Commercial banking in Pakistan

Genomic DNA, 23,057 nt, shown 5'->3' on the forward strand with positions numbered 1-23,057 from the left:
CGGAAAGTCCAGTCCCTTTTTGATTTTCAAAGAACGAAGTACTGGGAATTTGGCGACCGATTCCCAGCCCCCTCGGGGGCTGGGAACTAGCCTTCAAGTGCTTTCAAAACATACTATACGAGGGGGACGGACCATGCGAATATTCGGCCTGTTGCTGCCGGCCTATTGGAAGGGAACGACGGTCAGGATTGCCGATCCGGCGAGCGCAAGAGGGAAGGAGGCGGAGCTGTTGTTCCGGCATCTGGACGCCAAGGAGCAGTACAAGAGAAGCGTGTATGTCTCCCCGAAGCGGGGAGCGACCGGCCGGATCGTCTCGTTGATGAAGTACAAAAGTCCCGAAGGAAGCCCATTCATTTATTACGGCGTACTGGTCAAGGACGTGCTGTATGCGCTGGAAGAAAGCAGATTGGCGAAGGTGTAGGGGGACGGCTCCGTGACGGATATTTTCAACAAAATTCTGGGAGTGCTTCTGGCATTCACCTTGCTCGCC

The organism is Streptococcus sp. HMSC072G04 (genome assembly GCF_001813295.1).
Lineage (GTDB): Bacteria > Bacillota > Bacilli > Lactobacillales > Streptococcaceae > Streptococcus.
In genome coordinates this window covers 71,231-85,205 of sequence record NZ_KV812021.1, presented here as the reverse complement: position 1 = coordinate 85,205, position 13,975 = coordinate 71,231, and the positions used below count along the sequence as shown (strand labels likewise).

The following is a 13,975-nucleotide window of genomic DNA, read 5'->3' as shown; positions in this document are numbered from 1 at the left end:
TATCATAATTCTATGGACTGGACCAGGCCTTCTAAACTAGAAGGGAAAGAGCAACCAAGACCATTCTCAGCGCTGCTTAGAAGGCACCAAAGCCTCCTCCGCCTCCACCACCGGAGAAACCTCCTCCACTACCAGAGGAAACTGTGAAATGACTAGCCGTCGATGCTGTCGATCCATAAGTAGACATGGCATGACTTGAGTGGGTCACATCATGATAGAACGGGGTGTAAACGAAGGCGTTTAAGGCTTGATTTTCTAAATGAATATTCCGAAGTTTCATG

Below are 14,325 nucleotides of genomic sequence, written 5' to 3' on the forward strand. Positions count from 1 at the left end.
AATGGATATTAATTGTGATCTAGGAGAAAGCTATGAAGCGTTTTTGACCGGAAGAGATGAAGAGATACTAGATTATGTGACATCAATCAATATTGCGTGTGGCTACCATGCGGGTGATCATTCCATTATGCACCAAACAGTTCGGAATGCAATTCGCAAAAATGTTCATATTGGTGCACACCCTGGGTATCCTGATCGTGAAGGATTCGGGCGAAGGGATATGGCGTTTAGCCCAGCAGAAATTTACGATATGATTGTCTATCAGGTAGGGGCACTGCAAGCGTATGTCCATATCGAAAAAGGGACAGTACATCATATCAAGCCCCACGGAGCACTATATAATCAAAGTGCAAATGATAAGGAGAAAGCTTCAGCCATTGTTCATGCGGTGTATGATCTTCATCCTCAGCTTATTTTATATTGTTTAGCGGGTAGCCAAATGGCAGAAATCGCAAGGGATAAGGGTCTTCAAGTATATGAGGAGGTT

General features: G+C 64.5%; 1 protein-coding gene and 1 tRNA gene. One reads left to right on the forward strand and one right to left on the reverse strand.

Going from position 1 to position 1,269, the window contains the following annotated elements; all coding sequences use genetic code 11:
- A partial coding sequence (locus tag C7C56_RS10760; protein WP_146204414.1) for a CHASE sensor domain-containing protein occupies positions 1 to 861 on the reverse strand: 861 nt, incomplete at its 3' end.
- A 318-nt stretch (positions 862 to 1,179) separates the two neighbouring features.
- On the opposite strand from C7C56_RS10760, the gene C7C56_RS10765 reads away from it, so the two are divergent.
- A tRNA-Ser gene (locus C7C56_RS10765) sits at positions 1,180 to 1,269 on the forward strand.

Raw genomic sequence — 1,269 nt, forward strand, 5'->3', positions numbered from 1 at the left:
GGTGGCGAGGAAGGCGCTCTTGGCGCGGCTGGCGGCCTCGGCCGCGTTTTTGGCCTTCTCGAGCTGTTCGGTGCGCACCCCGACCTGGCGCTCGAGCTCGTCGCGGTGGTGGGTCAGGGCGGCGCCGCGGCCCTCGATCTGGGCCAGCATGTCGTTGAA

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The story of the development of the commercial banking system in Pakistan is one of insurmountable initial handicaps, largely overcome, only to be followed by more difficulties, bravely faced. Thanks to the sustained endeavors of the Central Government and an efficient system of central banking, we have a sound commercial banking system in Pakistan today. Seventeen years ego when the newborn state of Pakistan came into existence, the banking system of the country stood in utter confusion. Most of the banks in Pakistan were branches of Indian banks, and were staffed mainly by Hindus. Foreign banks, er their branches, were very few. In the wake of widespread social unrest, which immediately followed the Partition, an estimated six million non-Muslims left Pakistan. On the other hand, an even greater number of Muslims immigrated from India under conditions of misery and horror. Division of labor in undivided India had long been carried on along religious lines. The wholesale transfer, therefore, meant that Pakistan acquired a disproportionate number of artisans, peasants, and small shopkeepers, as against the large number of wholesalers, importers, exporters, insurance agents, bankers, financiers, teachers, and other professional people who departed. The impact of the wholesale emigration of skilled labor from Pakistan was especially severe on the banking industry. The withdrawal of Hindu banking personnel from Pakistani territory left Pakistan banks completely deserted. Only non Indian banks continued to operate, but with a much smaller number of offices and with only skeleton staffs. These banking offices were unable even to discharge their routine function of accepting deposits and cashing the checks presented to them. The banking system of the country, had, therefore, virtually collapsed. The magnitude of the problem can be judged from the fact that the number of the banks, which stood at 631 just before the Partition, had declined to only 19S at the time of the establishment of the State Bank of Pakistan in July, 1948. Credit activity was greatly diminished and the bulk of deposits held by Hindus was promptly withdrawn, leaving commerce and industry in Pakistan at a virtual standstill. These events brought home irresistibly the urgency of taking over control of Pakistani banking and currency from the Indian Central Banking authorities and the need to establish Pakistan"s own central banking system. As a result, the State Bank of Pakistan was inaugurated on July 1, 1948. The task of rehabilitation and development of the country"s commercial banking system was formidable and highly complex. But thanks to the multi-pronged efforts of the State Bank, and the admirable response of commercial banks, the system has not only fully recovered from the virtual collapse, but also improved its functional efficiency, broadened its scope of operations and has gained in strength and soundness. Today Pakistan has over 1056 bank offices as against 631 immediately before Partition, and only 195 on July 1, 1948. In the preparation of this study, an attempt has been made to trace the development of the commercial banking system in Pakistan and to bring out its accomplishments. The author wishes to thank Dr. Henry C. Chen for his guidance, patience, understanding, and encouragement in the supervision of this study. Also he appreciates the many valuable suggestions and time-consuming efforts of Professor Vernon L. Engberg.